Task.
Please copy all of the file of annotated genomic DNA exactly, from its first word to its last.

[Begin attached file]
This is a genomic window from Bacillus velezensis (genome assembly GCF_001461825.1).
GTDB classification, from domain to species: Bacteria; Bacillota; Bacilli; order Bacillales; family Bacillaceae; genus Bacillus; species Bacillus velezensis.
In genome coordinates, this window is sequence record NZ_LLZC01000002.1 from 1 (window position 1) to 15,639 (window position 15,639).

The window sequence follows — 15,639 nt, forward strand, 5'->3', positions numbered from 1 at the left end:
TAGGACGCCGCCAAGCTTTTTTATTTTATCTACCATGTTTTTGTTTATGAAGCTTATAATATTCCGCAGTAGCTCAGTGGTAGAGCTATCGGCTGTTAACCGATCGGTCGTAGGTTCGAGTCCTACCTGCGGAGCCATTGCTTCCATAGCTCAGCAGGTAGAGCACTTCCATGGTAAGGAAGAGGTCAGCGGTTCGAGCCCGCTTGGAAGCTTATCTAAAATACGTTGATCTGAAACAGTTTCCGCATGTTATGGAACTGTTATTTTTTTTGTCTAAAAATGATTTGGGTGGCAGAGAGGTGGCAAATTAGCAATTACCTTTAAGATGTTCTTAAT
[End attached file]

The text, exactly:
This is a genomic window from Bacillus velezensis (genome assembly GCF_001461825.1).
GTDB classification, from domain to species: Bacteria; Bacillota; Bacilli; order Bacillales; family Bacillaceae; genus Bacillus; species Bacillus velezensis.
In genome coordinates, this window is sequence record NZ_LLZC01000002.1 from 1 (window position 1) to 15,639 (window position 15,639).

The window sequence follows — 15,639 nt, forward strand, 5'->3', positions numbered from 1 at the left end:
TAGGACGCCGCCAAGCTTTTTTATTTTATCTACCATGTTTTTGTTTATGAAGCTTATAATATTCCGCAGTAGCTCAGTGGTAGAGCTATCGGCTGTTAACCGATCGGTCGTAGGTTCGAGTCCTACCTGCGGAGCCATTGCTTCCATAGCTCAGCAGGTAGAGCACTTCCATGGTAAGGAAGAGGTCAGCGGTTCGAGCCCGCTTGGAAGCTTATCTAAAATACGTTGATCTGAAACAGTTTCCGCATGTTATGGAACTGTTATTTTTTTTGTCTAAAAATGATTTGGGTGGCAGAGAGGTGGCAAATTAGCAATTACCTTTAAGATGTTCTTAAT